When Carolina Panthers coach John Fox began the season in the last year of his contract and with the NFL's youngest roster, it seemed likely that one of two things would happen.

If Fox could harness the inexperience and have a successful season, he'd be one of the NFL's top coaching free agents in the offseason. If he failed, he'd likely be out the door anyway.

So far, nothing Fox tries is working. And on Monday he had trouble clearly explaining an 0-3 start that includes three touchdowns and 12 turnovers.

"We are what we are and that is what I'm trying to change so we're not that," Fox said.

It was the kind of familiar, odd non-answer that once produced smiles and chuckles when things were going well. But few things have for Fox since Carolina's embarrassing 33-13 meltdown against Arizona in the playoffs two years ago.

Despite going 12-4 and winning the NFC South in 2008, Fox was denied a contract extension after the home playoff debacle. Owner Jerry Richardson didn't budge last offseason, either, when the Panthers slid to 8-8. Richardson then directed his football staff to go younger and slash payroll.

Fox's woes started early.

After sticking with Jake Delhomme despite his 18 interceptions until he got hurt late last season, Fox had a quick hook for Matt Moore after just two games and six turnovers.

It brought the beginning of the Jimmy Clausen era Sunday against Cincinnati. The rookie from Notre Dame completed one pass and posted a 0.0 passer rating in the first half. He was better after halftime, but got little help in a 20-7 loss.

Fox on Monday said it was "more than likely" Clausen would start next week when things get even more difficult with a visit to Super Bowl champion New Orleans.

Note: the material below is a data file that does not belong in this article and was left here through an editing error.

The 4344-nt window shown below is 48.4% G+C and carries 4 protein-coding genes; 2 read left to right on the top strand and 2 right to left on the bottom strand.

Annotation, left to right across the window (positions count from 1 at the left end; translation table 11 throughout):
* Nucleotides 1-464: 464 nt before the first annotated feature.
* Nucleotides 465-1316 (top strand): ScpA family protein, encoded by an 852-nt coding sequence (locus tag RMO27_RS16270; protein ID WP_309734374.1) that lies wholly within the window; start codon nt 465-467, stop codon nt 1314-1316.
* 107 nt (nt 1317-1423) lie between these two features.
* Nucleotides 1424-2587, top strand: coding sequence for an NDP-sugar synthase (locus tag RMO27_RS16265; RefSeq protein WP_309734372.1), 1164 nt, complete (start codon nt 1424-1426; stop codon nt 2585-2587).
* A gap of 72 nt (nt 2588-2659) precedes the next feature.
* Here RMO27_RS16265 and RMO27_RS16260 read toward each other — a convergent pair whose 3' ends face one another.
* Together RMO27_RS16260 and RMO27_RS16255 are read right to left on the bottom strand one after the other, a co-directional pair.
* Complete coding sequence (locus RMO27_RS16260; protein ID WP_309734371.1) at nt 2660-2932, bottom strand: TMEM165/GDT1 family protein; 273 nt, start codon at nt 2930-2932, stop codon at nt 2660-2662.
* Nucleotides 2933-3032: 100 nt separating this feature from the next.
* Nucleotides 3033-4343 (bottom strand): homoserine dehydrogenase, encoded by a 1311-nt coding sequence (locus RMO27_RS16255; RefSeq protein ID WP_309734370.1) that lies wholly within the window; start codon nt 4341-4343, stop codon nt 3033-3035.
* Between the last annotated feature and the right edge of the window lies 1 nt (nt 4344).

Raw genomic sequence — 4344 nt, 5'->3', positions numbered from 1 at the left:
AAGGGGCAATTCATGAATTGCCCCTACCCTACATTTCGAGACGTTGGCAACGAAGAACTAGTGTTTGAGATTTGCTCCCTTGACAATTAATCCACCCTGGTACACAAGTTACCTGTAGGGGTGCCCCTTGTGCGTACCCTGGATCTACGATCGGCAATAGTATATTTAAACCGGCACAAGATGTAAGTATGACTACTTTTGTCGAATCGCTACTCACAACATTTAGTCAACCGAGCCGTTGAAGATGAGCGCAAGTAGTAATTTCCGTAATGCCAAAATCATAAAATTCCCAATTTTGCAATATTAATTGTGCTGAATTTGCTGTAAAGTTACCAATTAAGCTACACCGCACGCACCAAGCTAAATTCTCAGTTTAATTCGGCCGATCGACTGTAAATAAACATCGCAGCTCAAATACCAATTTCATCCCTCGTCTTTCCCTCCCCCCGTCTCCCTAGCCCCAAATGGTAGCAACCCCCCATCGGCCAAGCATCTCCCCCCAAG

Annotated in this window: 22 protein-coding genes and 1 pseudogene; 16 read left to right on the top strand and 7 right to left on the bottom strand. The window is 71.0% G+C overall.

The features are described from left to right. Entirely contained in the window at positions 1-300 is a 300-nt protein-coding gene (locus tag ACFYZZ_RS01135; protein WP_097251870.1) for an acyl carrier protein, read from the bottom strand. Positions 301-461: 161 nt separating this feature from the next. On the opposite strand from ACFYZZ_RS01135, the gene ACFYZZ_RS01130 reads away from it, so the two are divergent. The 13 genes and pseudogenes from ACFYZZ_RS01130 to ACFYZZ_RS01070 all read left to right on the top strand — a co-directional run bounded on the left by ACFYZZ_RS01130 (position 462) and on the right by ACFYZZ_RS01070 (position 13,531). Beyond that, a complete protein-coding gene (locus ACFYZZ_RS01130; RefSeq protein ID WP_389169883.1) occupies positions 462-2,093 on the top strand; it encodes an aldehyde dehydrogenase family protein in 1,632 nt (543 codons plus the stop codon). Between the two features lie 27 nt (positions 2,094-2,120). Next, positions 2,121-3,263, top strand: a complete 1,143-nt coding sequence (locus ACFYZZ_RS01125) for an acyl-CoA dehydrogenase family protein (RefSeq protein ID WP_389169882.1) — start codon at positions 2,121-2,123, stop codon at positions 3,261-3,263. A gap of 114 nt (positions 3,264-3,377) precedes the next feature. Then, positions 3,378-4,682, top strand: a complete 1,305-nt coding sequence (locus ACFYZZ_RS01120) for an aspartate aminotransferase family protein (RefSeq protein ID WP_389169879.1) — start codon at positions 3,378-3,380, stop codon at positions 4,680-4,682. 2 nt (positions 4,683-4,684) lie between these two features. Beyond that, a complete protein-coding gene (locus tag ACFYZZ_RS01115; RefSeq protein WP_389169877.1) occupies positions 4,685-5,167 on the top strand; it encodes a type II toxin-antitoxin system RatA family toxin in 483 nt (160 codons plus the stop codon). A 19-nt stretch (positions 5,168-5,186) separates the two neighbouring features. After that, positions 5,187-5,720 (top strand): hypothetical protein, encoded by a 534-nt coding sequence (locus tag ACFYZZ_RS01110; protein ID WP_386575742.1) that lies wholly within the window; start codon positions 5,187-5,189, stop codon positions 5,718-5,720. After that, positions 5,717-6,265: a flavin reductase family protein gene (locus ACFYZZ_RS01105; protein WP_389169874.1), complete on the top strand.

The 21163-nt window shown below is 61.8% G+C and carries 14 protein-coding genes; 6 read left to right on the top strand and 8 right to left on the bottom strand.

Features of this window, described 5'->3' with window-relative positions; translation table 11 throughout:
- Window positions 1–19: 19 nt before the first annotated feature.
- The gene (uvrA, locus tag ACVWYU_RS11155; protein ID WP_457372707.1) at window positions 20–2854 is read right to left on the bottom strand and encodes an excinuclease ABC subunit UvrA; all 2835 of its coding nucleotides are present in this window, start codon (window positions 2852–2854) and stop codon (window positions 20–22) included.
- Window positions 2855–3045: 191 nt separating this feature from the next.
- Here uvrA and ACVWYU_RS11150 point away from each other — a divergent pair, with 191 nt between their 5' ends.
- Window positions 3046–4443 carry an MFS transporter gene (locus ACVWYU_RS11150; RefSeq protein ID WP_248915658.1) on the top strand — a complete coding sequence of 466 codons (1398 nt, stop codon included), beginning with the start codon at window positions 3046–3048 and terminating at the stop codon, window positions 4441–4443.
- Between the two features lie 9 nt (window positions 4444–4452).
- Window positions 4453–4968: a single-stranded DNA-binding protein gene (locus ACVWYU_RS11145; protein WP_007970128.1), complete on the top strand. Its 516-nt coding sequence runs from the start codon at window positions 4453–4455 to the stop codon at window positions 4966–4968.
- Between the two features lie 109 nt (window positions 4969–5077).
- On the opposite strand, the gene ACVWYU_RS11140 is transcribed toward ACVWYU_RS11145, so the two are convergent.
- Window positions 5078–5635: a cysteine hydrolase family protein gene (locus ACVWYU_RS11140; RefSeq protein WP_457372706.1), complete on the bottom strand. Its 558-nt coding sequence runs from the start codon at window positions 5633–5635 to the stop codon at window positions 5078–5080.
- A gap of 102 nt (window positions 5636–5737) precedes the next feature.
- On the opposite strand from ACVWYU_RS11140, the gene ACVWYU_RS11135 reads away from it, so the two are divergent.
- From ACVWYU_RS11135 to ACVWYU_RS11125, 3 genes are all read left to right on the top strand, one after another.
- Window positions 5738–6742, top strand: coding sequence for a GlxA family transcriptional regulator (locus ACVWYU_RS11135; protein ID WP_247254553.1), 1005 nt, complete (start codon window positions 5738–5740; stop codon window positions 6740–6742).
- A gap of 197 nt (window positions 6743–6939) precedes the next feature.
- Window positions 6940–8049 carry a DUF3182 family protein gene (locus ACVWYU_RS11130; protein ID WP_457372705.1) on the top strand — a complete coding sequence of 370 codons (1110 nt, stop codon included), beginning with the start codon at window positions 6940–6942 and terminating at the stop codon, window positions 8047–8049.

"Much like earlier things I've said I don't think our issues have all been the quarterback," Fox said.

The Panthers have numerous other problems, including no reliable receiver after four-time Pro Bowl pick Steve Smith. The Panthers activated only two other receivers on Sunday, both rookies.

Facing constant double teams, a visibly frustrated Smith didn't catch a pass until the fourth quarter Sunday and was seen barking at Clausen after the game.

The running game isn't helping, either. DeAngelo Williams and Jonathan Stewart, who each rushed for more than 1,100 yards last season, have been held in check all three games. Teams have been loading up the line of scrimmage with eight defenders to stop the run and double-teaming Smith. That's essentially shut down the offense.

"You've got to make plays down the field throwing the ball," Clausen said Monday when asked how you beat that defensive alignment.

Deep passes have often turned into interceptions in a dizzying number of turnovers that leaves Carolina last in the NFL in scoring at less than 11 points a game.

"The variety last week was more sack-fumbles," Fox said. "This week they were just fumbles, whether it be in the run game or the center-quarterback exchange. But either way they're turnovers that give the short field for the opponent."

While the defense has been adequate despite those circumstances, it's not pressuring the quarterback after five-time Pro Bowl pick Julius Peppers was allowed to leave in free agency. Carolina has two sacks.

Fox was still trying on Monday. He brought out one of his trusty cliches in a team meeting, which was repeated by linebacker Dan Connor.

"You've got to know when to point a finger," Connor said. "When you're losing you've got to point it at yourself. When you're winning you point it at other people and you give them praise."

With little job security and a sinking season, there's potential for players to tune out Fox. But safety Charles Godfrey — one of the lone bright spots with an NFL-high three interceptions — insists Fox still has the attention of the locker room as time runs out for Carolina to salvage its season.

"One thing I like about Coach Fox is he's a man of his word," Godfrey said. "He believes in us. He's that way now we're in this slump. It hasn't changed."

(This version CORRECTS Corrects score to 33-13.)